Tuesday, September 20, 2005
tooth extraction, as viewed by an OT
It started out as a good day... I was having a little tooth sensitivity yesterday, but I mostly ignored it and tried to focus on the many tasks at hand. Life is busy as a pediatric occupational therapist in September.
Then I jinxed myself. This morning my sister mentioned that my niece was having some pain with her new orthodontia, so my wise comment was - "Well when they find bones in Olduvai Gorge the most common bones they find are jawbones and teeth - which is proof that these structures are built to last and are not designed to be moved." I should have kept my mouth shut, literally, because I scheduled a visit to the dentist to have my own tooth sensitivity looked at.
The dentist decided to pull my offending wisdom tooth, which was quite an experience. It didn't want to be separated from my jawbone, and it was in fact ankylosed. This interested me, because I never before considered that teeth could be ankylosed. The dentist's brow was beaded with sweat and he was smiling nervously about my questioning if he ate his Wheaties that morning. He was not as impressed with the whole experience. The novacaine is still working though, so I still have a certain sense of humor that may not be present in another hour or so.
So besides learning that teeth could be ankylosed, I also had some flashback to kinesiology as the dentist began leaning on my chin to increase his force and gain some mechanical advantage over my stubborn tooth. Then I wondered if dentists experienced repetitive strain injuries if they did too many extractions. Then I distracted myself by staring at his left earlobe, which had a diamond stud in it. I wondered if the money he got from my tooth would go for another piercing or some ink. I decided that most people don't have pierced and inked dentists, but it didn't offend me. I used to tell my students that some people could be put off by ink and piercings - and they generally perceived me as squashing their rights and freedom of expression. Maybe I was wrong about the whole thing though. Having a punk rock dentist leaning on my chin and cranking on my tooth wasn't as upsetting as you might imagine.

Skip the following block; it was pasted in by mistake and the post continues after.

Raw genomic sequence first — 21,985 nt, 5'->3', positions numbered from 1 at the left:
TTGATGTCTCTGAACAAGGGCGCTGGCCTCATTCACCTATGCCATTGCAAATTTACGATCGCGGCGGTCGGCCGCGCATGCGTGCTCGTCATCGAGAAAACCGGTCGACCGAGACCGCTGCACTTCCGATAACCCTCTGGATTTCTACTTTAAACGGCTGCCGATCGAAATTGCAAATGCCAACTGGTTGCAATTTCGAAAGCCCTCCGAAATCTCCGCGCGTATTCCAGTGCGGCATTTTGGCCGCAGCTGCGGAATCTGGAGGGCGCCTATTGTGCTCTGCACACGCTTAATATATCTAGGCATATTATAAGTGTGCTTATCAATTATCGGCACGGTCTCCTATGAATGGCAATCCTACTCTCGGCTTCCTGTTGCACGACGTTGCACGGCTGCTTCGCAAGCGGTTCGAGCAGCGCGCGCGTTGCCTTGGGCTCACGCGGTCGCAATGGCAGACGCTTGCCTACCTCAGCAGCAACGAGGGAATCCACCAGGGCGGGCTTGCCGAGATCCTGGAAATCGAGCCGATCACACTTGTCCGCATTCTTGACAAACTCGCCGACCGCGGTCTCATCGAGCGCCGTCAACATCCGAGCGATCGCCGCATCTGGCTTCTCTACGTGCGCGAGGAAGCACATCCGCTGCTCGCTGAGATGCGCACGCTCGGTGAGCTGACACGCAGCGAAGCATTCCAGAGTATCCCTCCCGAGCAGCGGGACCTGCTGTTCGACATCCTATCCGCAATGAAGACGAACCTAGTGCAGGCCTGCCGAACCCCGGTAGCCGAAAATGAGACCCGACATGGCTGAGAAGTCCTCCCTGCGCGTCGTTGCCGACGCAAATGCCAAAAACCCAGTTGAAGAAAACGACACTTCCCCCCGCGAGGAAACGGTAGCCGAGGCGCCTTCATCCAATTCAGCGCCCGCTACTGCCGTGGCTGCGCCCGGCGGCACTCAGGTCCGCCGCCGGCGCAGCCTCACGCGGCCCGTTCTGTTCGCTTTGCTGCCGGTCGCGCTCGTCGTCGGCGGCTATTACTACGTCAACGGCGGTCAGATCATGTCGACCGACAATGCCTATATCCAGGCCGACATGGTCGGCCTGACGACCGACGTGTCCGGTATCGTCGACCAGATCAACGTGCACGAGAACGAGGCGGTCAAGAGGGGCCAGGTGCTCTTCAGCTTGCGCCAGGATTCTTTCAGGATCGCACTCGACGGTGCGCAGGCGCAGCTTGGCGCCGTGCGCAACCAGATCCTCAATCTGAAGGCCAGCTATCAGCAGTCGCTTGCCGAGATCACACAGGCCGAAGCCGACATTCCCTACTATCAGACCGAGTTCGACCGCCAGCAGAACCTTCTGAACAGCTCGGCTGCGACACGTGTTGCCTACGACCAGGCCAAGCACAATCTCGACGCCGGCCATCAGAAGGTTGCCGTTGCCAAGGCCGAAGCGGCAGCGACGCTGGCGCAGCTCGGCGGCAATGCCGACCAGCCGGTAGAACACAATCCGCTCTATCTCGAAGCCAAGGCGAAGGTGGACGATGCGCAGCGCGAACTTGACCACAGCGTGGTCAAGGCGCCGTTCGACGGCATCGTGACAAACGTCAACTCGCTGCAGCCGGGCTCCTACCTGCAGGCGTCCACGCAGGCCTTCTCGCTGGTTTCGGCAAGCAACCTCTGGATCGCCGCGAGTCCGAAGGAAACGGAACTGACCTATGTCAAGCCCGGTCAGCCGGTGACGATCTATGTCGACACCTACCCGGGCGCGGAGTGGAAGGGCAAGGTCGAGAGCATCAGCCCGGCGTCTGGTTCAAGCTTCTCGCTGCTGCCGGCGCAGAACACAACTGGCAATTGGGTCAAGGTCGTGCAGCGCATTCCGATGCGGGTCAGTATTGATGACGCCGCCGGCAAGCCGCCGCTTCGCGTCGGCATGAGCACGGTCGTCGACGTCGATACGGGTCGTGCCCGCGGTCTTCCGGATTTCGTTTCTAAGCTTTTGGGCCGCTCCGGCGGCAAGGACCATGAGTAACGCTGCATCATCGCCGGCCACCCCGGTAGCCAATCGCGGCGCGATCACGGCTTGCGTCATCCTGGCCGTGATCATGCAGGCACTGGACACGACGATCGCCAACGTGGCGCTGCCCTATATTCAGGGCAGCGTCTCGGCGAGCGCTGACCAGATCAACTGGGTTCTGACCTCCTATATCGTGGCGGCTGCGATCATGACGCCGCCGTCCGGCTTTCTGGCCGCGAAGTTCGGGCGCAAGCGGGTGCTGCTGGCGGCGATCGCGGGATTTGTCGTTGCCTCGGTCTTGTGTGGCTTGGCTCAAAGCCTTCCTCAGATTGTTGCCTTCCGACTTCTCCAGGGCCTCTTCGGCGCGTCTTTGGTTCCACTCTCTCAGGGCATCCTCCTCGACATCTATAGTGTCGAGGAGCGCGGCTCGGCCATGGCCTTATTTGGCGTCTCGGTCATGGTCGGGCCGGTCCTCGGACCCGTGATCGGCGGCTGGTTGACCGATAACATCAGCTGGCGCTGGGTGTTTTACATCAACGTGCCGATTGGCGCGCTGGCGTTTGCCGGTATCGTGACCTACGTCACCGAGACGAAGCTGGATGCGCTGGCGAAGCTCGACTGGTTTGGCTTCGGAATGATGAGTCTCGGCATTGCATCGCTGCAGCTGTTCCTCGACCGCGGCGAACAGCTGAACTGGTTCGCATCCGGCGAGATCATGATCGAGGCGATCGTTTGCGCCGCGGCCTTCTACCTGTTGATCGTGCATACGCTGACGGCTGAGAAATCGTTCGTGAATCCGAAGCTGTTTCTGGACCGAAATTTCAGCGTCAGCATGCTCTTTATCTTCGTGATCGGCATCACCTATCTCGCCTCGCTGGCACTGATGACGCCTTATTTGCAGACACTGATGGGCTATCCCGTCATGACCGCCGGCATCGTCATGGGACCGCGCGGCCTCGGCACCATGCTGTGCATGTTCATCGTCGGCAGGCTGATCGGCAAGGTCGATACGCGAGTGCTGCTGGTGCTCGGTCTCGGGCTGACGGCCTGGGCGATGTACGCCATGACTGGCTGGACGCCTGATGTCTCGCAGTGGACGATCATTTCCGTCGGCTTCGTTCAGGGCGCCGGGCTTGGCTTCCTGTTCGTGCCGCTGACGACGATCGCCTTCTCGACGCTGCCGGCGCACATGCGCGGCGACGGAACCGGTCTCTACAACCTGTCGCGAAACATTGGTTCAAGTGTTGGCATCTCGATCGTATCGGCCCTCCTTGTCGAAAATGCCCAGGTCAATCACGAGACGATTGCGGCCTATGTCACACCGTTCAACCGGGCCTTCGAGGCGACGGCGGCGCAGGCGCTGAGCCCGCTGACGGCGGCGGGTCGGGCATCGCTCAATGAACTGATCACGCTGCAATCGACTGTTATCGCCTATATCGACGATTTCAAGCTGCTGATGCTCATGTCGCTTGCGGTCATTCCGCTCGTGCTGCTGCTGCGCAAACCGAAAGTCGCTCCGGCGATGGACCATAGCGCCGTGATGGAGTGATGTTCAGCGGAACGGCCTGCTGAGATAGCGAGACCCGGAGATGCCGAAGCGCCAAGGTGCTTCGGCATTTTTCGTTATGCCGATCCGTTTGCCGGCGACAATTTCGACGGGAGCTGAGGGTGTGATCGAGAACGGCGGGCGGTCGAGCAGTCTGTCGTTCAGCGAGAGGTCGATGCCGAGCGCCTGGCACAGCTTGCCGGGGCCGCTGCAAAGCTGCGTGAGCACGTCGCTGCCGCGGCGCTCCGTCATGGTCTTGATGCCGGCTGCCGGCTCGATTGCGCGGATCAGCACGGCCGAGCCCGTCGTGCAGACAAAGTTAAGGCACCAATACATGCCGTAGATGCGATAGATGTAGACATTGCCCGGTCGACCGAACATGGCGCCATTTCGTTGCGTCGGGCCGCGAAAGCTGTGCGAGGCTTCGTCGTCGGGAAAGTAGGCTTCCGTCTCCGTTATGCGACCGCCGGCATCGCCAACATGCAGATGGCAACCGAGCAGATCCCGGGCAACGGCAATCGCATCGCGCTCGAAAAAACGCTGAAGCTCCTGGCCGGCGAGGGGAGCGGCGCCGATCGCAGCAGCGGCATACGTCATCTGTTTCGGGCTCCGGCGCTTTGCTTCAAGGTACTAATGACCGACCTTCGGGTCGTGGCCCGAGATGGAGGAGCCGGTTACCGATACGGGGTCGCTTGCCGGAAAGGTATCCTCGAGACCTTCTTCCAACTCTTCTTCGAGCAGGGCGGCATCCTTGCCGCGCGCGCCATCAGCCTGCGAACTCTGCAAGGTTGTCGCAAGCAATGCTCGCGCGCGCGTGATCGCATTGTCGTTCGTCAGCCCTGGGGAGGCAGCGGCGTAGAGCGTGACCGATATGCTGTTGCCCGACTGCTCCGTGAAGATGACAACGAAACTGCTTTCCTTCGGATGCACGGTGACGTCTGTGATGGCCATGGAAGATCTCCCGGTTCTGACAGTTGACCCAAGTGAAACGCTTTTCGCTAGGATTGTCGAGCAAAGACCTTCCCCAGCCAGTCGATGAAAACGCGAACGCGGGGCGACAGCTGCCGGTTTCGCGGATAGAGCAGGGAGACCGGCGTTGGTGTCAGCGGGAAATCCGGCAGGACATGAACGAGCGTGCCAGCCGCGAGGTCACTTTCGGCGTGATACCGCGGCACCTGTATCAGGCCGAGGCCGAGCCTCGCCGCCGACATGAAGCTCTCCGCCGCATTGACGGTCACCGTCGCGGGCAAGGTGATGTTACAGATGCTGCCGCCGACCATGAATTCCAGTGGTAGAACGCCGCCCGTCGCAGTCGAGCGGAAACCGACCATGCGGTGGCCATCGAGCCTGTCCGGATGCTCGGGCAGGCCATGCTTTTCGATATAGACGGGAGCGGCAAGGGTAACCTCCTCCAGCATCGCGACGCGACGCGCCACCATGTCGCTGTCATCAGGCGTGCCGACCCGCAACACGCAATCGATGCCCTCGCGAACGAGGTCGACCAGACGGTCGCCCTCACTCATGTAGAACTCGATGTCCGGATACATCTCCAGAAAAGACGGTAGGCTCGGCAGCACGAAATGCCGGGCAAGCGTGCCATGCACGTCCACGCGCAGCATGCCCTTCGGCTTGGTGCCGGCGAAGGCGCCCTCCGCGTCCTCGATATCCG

Tomorrow is another day. I hope I can function.